Particularly in the Philippines, women are trained from a very young age not to answer back, not to engage in activities that are traditionally seen as masculine, which includes political activism and demonstrating. Because women are so busy with their work both at home and at the factory, they have less time to participate in trade unionism. Maybe that is the reason why these export-oriented and labor intensive factories employ women.

There is an issue in our labor center with regards to equal job opportunities. Some male workers are telling us that, actually, women have all the opportunities, because most factories want female workers. We respond by saying yes, women are getting jobs, but what kind of jobs? Not skilled work. Women's work does not require training because it consists of repetitious, monotonous tasks like attaching a button or garter or sewing an armhole. It is unskilled work that the women are getting. We do not have equal opportunity to do skilled work.

MM: Which companies are the biggest employers?

Angeles: Reebok, Nike, Avon, General Electric, McDonalds and all the other fast food restaurants - you name it, we have it. There are also many women working at multinational banks, like Bank of America and Citibank. The banks are there solely to exploit workers as cheap overseas data processors for the U.S. banks. We don't actually use Bank of America for our banking in the Philippines.

MM: What obstacles do you face in organizing women workers?

Angeles: The issue at the heart of our organizing work is convincing women workers to take a leadership position in the union. Despite almost 10 years of our work in this area, there are very few women in the top union positions. This is in part because most union men are very aggressive in taking leadership. But more importantly, it is difficult for women to participate because of their work at home. They can not even afford the time it takes to attend regular meetings in the union.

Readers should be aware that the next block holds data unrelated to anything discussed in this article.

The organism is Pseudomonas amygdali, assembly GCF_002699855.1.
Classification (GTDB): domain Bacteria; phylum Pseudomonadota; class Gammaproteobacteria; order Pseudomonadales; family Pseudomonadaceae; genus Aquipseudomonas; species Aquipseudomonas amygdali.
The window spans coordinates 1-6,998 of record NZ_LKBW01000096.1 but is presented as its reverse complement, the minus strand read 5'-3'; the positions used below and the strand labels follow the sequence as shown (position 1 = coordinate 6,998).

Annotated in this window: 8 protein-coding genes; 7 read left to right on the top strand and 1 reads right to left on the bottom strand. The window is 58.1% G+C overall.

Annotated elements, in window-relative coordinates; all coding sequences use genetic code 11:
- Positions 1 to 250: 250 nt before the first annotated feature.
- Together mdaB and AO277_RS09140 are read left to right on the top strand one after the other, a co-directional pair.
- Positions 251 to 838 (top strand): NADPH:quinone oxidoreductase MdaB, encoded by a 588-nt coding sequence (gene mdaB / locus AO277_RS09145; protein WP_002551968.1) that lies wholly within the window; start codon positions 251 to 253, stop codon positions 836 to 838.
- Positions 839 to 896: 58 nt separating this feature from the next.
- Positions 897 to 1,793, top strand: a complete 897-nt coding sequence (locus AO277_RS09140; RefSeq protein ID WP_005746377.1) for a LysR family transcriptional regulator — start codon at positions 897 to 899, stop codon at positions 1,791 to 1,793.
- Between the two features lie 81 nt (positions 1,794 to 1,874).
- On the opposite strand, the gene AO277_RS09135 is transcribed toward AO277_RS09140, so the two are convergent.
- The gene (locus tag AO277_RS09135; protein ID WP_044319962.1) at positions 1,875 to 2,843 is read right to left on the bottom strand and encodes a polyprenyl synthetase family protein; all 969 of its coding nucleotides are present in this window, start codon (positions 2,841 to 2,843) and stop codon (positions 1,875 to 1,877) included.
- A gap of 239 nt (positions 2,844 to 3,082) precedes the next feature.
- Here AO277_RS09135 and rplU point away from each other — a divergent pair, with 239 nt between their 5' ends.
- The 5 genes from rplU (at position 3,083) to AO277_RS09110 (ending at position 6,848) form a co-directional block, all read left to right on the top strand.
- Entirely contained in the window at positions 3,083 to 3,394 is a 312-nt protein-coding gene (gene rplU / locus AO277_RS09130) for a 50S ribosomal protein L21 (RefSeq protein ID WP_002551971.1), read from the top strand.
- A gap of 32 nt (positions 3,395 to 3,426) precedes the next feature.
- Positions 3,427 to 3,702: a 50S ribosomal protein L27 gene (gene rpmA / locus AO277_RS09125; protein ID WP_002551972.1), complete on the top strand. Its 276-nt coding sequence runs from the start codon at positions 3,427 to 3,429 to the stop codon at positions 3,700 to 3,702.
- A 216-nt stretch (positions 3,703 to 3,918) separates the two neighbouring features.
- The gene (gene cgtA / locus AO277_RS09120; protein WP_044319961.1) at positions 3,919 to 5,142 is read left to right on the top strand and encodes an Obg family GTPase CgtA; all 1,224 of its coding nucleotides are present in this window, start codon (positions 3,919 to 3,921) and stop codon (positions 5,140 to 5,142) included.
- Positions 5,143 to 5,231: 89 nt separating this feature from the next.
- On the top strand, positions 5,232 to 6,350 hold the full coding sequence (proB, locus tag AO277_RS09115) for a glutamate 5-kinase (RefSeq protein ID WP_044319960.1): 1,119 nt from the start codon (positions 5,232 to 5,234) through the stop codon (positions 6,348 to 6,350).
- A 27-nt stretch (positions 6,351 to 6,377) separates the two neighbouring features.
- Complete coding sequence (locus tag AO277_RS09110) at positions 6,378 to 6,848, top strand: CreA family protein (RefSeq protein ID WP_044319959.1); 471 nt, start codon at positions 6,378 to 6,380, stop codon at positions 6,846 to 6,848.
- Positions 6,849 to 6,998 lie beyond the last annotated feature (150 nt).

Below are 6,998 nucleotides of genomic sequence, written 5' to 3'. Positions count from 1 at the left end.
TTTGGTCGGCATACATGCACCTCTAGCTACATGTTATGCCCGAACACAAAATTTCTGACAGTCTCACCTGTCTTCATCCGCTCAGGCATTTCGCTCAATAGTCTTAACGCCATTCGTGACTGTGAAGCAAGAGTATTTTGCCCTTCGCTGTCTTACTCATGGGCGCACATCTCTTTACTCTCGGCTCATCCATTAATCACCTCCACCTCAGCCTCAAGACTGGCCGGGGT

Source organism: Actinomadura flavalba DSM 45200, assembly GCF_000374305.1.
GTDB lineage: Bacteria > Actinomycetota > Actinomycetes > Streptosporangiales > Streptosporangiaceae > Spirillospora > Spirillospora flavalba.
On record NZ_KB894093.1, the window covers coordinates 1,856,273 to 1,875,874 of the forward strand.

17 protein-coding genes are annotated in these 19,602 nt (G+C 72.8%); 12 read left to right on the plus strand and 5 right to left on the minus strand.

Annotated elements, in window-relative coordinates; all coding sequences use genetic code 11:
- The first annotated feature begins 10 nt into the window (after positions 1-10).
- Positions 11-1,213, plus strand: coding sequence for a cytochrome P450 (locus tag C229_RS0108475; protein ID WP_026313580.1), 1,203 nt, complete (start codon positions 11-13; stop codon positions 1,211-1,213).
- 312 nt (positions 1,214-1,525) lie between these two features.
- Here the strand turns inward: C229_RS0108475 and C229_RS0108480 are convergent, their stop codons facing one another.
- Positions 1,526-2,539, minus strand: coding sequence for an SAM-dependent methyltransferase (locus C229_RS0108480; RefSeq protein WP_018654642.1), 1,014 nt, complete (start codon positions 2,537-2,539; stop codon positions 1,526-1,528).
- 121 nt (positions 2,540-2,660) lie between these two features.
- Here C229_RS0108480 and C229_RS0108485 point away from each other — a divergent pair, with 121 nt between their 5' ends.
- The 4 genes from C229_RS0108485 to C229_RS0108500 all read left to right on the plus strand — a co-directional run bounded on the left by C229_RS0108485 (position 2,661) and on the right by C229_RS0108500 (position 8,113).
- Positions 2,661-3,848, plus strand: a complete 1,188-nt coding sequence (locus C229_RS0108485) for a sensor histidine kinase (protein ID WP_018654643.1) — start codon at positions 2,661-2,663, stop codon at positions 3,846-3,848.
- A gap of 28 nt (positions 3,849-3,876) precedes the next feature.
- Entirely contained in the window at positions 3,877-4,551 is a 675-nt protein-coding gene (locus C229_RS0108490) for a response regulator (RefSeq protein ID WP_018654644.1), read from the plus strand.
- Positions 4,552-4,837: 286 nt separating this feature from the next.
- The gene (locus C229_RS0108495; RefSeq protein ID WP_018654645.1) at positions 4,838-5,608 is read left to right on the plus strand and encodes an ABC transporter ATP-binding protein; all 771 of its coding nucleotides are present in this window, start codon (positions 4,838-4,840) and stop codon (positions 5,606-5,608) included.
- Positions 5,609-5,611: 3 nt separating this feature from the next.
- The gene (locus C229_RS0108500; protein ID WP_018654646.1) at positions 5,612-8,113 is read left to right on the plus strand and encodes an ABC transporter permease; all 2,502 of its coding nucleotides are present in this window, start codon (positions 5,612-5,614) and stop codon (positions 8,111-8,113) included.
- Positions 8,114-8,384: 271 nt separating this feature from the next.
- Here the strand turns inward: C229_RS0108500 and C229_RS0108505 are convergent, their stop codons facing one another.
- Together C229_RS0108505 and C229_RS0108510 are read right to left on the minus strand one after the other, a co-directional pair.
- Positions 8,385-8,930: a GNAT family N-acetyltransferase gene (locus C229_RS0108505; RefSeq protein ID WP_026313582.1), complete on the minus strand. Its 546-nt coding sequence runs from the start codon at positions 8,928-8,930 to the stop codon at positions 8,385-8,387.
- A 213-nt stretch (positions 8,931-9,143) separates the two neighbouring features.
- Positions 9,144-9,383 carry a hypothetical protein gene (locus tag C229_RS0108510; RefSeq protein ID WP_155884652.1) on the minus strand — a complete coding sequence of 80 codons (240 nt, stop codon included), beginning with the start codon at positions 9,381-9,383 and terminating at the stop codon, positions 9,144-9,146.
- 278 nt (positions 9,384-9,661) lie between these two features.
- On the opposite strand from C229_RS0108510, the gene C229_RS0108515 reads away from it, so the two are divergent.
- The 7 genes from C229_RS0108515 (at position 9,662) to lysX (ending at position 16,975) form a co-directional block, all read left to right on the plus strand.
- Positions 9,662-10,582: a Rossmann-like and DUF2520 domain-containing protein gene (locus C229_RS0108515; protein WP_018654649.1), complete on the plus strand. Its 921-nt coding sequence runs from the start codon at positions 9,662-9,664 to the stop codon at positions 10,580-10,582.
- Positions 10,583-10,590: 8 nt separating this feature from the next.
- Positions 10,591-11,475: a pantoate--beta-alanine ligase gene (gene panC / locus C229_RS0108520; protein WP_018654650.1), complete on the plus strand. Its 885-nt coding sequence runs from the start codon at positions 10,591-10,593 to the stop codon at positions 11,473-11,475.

We have to adjust our organizing methods to their situation. For example, if we have a small group meeting, we hold it at a worker's home so that she can watch her children or wash the clothes.

What we are doing is educating the labor movement with regards to really helping the women workers to become actively involved in union leadership. We developed a gender sensitivity training within the labor movement that is getting good feedback. And we are seeing real progress. Last March, during international women's month, we managed to mobilize 1,000 male workers to participate in our women's march. They stayed at the back of the line and let the women lead.

MM: How do these conditions compare to those in factories outside of the EPZs?

Angeles: I have found that the problems are common to all factory operations, both inside and outside the export processing zones. It doesn't matter whether the factory produces garments or cigarettes.

From 1976 to 1983, I was a worker in a Philip Morris cigarette factory in the national capitol. I resigned because I got sinusitis and was hospitalized for weak lungs. The conditions there were identical to those in the EPZs. There were 6,000 workers at the factory and about 1,200 in my department. We had the same experiences - for example, we were given a five minute period in which we could attempt to use the washroom.

After resting for one year, I worked in a garment factory which exported vanity products to the United States. It is common to all the factories: the companies refuse to supply workers with protection. At the Philip Morris factory we were not provided with masks. We were permitted to bring our own, but it was not compulsory. Working without a mask is dangerous, especially for the older women, who work directly with the tobacco leaves, which creates an extreme amount of dust.

Plant closings are common. We had about 3,000 members at the Far East Assembly Plant, a semiconductor factory which was about 90 percent women. That plant closed this year.

Last year the Philip Morris factory where I worked laid off 75 percent of its workforce - from 6, 000 to only 1,200 workers. The older women had been working at the factory since they were 13 years old, when the factory started operating 52 years ago. Philip Morris USA sent its old machinery to the Philippines. The output of these machines is usually met by 150 workers apiece. Now a single worker operates three of these machines.

MM: What are the factories' wages for women workers?